EIA: Japan driving illegal logging in Europe’s last remaining forests

It appears that Japan’s largest trading companies are fueling illegal logging in Europe’s last remaining virgin forests, according to new report, Built on Lies: New Homes in Japan Destroy Old Forests in Europe, by DC-based environmental watchdog, Environmental Investigation Agency (EIA).

The data showed that nearly 50% of all exports from Romaninan sawmills of the Austrian company Holzindustrie Schweighofer (Schweighofer) are shipped to Japan for use primarily in housing construction – a supply chain totaling ¥20 billion in 2015 (USD $165 million). As detailed in EIA’s October 2015 report Stealing the Last Forest, Schweighofer’s sourcing practices have incentivised illegal logging in Romania for years.

The report went on to highlight that illegal logging has widely been recognised as a pervasive social issue by the Romaninan media, government and civil society. The Romanian government has estimated that nearly half of all timber cut in the country is done illegally.

“This new evidence shows the large impact that Japanese buyers are having on illegal deforestation in Europe’s most pristine forests,” said Alexander von Bismarck, executive director of EIA.

However, due to public and government scrutiny over the company’s market share and monopolistic control, Schweighofer has shifted its sourcing primarily to Ukraine, a country suffering from the highest level of corruption in Europe, and more recently, full scale armed conflict with its Russian neighbours. In 2015, Schweighofer imported nearly 1 million cubic metres of Spruce and Pine logs from Ukraine, totaling 33% of the timber used in its Romanian mills. This Ukrainian timber is destined in large part for the Japanese market.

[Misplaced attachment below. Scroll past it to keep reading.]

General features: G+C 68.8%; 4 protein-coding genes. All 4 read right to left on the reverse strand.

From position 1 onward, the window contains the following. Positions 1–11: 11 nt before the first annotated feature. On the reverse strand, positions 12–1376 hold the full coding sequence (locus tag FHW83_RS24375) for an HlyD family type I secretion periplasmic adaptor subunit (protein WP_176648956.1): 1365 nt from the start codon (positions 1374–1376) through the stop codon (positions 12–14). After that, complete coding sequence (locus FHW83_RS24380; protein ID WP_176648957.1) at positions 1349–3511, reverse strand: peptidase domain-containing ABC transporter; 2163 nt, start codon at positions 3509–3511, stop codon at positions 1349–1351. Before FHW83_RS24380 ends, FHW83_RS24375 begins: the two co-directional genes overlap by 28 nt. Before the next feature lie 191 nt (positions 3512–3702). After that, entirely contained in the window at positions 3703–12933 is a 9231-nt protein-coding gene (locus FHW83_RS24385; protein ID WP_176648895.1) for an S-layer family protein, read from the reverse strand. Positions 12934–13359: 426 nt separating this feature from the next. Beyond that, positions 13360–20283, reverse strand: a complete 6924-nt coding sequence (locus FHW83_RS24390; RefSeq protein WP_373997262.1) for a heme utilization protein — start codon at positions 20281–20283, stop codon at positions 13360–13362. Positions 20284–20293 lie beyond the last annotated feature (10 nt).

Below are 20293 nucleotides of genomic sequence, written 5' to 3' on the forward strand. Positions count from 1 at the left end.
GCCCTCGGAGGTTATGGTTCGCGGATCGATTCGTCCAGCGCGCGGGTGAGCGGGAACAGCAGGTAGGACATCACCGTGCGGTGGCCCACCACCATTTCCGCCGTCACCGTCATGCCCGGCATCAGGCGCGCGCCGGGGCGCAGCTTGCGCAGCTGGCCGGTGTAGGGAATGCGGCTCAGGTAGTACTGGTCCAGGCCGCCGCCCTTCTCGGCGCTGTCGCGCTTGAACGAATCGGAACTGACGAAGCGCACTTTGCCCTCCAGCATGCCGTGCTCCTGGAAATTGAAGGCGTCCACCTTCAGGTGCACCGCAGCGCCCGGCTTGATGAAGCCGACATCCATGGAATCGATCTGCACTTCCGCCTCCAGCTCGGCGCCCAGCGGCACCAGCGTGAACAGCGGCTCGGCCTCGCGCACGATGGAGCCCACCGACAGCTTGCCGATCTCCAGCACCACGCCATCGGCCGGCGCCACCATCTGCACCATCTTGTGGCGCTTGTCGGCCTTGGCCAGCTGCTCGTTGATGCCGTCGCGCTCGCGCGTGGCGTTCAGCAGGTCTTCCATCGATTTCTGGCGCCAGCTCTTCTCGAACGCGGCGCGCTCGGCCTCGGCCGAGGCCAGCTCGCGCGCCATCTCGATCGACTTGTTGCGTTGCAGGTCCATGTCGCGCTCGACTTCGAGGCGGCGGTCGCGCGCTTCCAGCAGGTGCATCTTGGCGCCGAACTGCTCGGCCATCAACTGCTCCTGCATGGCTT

EIA’s investigation revealed that Japanese companies have been Schweighofer’s main buyers for at least half a decade. Schweighofer’s exports to Japan have been relatively steady since 2010. By the end of 2013, the company has increased its exports of glulam products, and by 2015 these made up 42% of its exports to Japan, primarily used in the construction of wood-frame houses.

EIA has called on Schweighofer to publish data showing the concessions where its wood is from, which is information that under Romanian law should already accompany wood shipments as they are transported out of the forest.

“Schweighofer has assured its clients for years that its systems exclude illegal timber. Now many sources have proven this is not true,” said von Bismarck. “Today the company still refuses to publish where its wood is from. If it’s legal, why hide its origin?”

Source: Business Wire, Environmental Investigation Agency